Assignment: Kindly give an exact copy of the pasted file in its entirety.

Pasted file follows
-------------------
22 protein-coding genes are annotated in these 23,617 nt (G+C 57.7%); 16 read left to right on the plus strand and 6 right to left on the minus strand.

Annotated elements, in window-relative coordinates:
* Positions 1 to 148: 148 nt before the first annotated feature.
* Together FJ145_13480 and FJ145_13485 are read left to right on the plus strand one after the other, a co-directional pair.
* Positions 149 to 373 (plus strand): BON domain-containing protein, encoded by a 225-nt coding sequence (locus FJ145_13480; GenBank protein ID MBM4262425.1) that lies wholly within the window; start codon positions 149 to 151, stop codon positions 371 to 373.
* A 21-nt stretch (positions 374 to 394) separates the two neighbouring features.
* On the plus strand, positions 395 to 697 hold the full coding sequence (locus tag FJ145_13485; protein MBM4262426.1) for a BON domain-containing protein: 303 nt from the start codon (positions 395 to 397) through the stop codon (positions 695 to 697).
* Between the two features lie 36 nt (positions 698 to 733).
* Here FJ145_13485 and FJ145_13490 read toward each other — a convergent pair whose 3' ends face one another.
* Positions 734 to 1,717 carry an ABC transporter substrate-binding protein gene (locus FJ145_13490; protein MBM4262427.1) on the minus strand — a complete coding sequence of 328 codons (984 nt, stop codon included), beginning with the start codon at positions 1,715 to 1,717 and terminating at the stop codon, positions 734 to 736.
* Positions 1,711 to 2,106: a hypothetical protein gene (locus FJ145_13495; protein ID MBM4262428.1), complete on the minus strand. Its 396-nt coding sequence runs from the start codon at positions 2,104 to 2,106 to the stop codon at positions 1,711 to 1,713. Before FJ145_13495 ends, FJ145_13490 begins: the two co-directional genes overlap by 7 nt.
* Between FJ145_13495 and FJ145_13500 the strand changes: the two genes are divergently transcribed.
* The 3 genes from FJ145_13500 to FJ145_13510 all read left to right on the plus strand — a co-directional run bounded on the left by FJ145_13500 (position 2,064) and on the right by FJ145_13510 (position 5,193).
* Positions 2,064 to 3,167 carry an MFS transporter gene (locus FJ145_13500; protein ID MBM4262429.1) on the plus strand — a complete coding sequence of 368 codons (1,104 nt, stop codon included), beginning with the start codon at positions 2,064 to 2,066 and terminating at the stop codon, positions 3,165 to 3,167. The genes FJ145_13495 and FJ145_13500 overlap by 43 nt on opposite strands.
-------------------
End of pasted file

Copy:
22 protein-coding genes are annotated in these 23,617 nt (G+C 57.7%); 16 read left to right on the plus strand and 6 right to left on the minus strand.

Annotated elements, in window-relative coordinates:
* Positions 1 to 148: 148 nt before the first annotated feature.
* Together FJ145_13480 and FJ145_13485 are read left to right on the plus strand one after the other, a co-directional pair.
* Positions 149 to 373 (plus strand): BON domain-containing protein, encoded by a 225-nt coding sequence (locus FJ145_13480; GenBank protein ID MBM4262425.1) that lies wholly within the window; start codon positions 149 to 151, stop codon positions 371 to 373.
* A 21-nt stretch (positions 374 to 394) separates the two neighbouring features.
* On the plus strand, positions 395 to 697 hold the full coding sequence (locus tag FJ145_13485; protein MBM4262426.1) for a BON domain-containing protein: 303 nt from the start codon (positions 395 to 397) through the stop codon (positions 695 to 697).
* Between the two features lie 36 nt (positions 698 to 733).
* Here FJ145_13485 and FJ145_13490 read toward each other — a convergent pair whose 3' ends face one another.
* Positions 734 to 1,717 carry an ABC transporter substrate-binding protein gene (locus FJ145_13490; protein MBM4262427.1) on the minus strand — a complete coding sequence of 328 codons (984 nt, stop codon included), beginning with the start codon at positions 1,715 to 1,717 and terminating at the stop codon, positions 734 to 736.
* Positions 1,711 to 2,106: a hypothetical protein gene (locus FJ145_13495; protein ID MBM4262428.1), complete on the minus strand. Its 396-nt coding sequence runs from the start codon at positions 2,104 to 2,106 to the stop codon at positions 1,711 to 1,713. Before FJ145_13495 ends, FJ145_13490 begins: the two co-directional genes overlap by 7 nt.
* Between FJ145_13495 and FJ145_13500 the strand changes: the two genes are divergently transcribed.
* The 3 genes from FJ145_13500 to FJ145_13510 all read left to right on the plus strand — a co-directional run bounded on the left by FJ145_13500 (position 2,064) and on the right by FJ145_13510 (position 5,193).
* Positions 2,064 to 3,167 carry an MFS transporter gene (locus FJ145_13500; protein ID MBM4262429.1) on the plus strand — a complete coding sequence of 368 codons (1,104 nt, stop codon included), beginning with the start codon at positions 2,064 to 2,066 and terminating at the stop codon, positions 3,165 to 3,167. The genes FJ145_13495 and FJ145_13500 overlap by 43 nt on opposite strands.